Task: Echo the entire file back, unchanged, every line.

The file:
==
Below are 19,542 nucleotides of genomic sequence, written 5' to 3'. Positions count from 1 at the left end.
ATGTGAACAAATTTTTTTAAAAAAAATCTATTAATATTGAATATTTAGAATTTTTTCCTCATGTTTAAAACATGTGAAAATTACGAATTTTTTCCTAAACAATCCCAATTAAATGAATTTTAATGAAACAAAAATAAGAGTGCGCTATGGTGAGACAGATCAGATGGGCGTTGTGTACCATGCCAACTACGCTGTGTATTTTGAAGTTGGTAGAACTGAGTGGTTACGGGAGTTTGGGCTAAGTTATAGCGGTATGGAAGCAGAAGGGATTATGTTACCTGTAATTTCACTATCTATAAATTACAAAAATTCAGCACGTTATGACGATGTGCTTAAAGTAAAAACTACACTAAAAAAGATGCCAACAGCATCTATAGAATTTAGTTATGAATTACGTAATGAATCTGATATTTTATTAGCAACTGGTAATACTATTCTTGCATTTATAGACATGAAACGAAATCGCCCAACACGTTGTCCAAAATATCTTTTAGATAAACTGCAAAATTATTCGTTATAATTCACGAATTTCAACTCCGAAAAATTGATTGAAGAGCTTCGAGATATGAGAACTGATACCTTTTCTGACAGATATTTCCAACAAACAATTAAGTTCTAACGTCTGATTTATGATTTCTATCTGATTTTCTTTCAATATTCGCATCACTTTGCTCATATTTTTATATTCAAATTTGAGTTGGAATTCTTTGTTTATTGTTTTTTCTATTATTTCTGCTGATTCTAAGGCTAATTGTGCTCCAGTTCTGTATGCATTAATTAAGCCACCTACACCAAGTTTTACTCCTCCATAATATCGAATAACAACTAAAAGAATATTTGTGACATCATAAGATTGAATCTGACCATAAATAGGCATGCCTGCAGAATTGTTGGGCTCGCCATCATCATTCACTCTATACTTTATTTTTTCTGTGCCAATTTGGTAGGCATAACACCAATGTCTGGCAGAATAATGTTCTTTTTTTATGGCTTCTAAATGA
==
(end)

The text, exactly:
Below are 19,542 nucleotides of genomic sequence, written 5' to 3'. Positions count from 1 at the left end.
ATGTGAACAAATTTTTTTAAAAAAAATCTATTAATATTGAATATTTAGAATTTTTTCCTCATGTTTAAAACATGTGAAAATTACGAATTTTTTCCTAAACAATCCCAATTAAATGAATTTTAATGAAACAAAAATAAGAGTGCGCTATGGTGAGACAGATCAGATGGGCGTTGTGTACCATGCCAACTACGCTGTGTATTTTGAAGTTGGTAGAACTGAGTGGTTACGGGAGTTTGGGCTAAGTTATAGCGGTATGGAAGCAGAAGGGATTATGTTACCTGTAATTTCACTATCTATAAATTACAAAAATTCAGCACGTTATGACGATGTGCTTAAAGTAAAAACTACACTAAAAAAGATGCCAACAGCATCTATAGAATTTAGTTATGAATTACGTAATGAATCTGATATTTTATTAGCAACTGGTAATACTATTCTTGCATTTATAGACATGAAACGAAATCGCCCAACACGTTGTCCAAAATATCTTTTAGATAAACTGCAAAATTATTCGTTATAATTCACGAATTTCAACTCCGAAAAATTGATTGAAGAGCTTCGAGATATGAGAACTGATACCTTTTCTGACAGATATTTCCAACAAACAATTAAGTTCTAACGTCTGATTTATGATTTCTATCTGATTTTCTTTCAATATTCGCATCACTTTGCTCATATTTTTATATTCAAATTTGAGTTGGAATTCTTTGTTTATTGTTTTTTCTATTATTTCTGCTGATTCTAAGGCTAATTGTGCTCCAGTTCTGTATGCATTAATTAAGCCACCTACACCAAGTTTTACTCCTCCATAATATCGAATAACAACTAAAAGAATATTTGTGACATCATAAGATTGAATCTGACCATAAATAGGCATGCCTGCAGAATTGTTGGGCTCGCCATCATCATTCACTCTATACTTTATTTTTTCTGTGCCAATTTGGTAGGCATAACACCAATGTCTGGCAGAATAATGTTCTTTTTTTATGGCTTCTAAATGA